Once your hair is washed, condition, and then another optional step is a second deep conditioner. Use one with penetrating ingredients for as long as you desire. Just note that leaving your hair covered and wet with a treatment in it for extended periods of time can start to smell mildew-y and eventually grow mold.

It’s important to ensure your hair is completely rinsed before proceeding with your curly hair routine. Hair products work to their best ability on clean hair, so they can properly penetrate the hair shaft. If it’s blocked by conditioner, the products can’t do their job.

Adding Additional Products

Apply your favorite products in small sections. Small sections ensure that your hair is fully saturated with product.

Choosing products can be intimidating, but trial-and-error is the only way to find the perfect products for your hair. Avoid products with ingredients like mineral oil, which is just filler that sits on top of your hair, or alcohol which dries curls out.

For weeks that you want to wear your hair curly, you will want to choose a moisturizing product and a styling product to achieve the best results.

For moisturizing products, there are leave-in conditioners, creams, or hair grease. These should be applied first in your hair routine.

You should use a mousse, gel, shea butter or styling cream as a styling product. They go on top of your moisturizing product and act as a sealant to lock your style in place.

I suggest only using one of each: a moisturizing product and a styling product to minimize product buildup.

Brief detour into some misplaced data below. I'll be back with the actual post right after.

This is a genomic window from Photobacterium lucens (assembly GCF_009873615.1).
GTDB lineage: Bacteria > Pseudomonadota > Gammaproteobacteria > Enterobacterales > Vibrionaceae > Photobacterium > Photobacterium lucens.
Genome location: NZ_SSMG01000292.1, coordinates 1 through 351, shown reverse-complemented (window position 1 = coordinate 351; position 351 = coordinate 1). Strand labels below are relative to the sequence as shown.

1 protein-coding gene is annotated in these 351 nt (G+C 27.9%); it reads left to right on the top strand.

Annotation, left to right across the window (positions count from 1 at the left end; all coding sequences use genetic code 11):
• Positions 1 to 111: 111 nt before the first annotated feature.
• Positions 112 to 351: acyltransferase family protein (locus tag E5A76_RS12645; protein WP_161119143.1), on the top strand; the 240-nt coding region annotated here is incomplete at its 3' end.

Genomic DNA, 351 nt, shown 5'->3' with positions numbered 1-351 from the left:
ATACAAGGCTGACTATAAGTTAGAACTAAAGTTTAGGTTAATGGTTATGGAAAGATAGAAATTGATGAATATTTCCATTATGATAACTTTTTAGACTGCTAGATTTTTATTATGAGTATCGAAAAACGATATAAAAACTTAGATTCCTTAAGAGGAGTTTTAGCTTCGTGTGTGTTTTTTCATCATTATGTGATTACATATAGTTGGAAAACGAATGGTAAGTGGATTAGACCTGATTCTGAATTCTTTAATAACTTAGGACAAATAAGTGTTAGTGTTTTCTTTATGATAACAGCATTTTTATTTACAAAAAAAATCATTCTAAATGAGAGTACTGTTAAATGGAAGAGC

Styling Your Hair

It’s not just about what you do at home to take care of your hair. How you wear your hair can be a factor in keeping your hair healthy.

If you want to avoid putting heat on your hair, ou can try braid-outs, twist-outs, or a wash and go to leave it curly.

In the winter, I suggest leaving your twists or braids in for a week so they can properly set in place, and it gives your hair a break before constantly manipulating and styling it while it’s out. I call this “recovery week” for my hair. I suggest oiling your scalp and ends nightly for maintenance.

Bantu knots, perm or flexible rods, or roller sets are other curl methods that are going to stretch your hair and last longer, but they need to set with heat for the best results. I recommend blow drying your hair on low heat with minimal tension to start.

There are a plethora of protective styles you can try for the winter. Keeping your hair in low tension styles like loose buns, ponytails or claw clips are examples of protective styles. The most important part of styling your hair in the winter is protecting the ends of your hair, and being gentle with the hair around your hairline.

The most important part of taking care of your hair for the winter is retaining moisture and keeping the ends of your hair protected. Try low tension or protective styles to keep your hair protected between washes.

I'm Xandra Adams-Dennis, I'm a third year digital and print journalism major with a digital media trending analytics minor. This is my first year writing for HerCampus. I'm from Mount Pocono, PA, I'm 20 years old and I love writing. I love to crochet and binge tv series in my free time.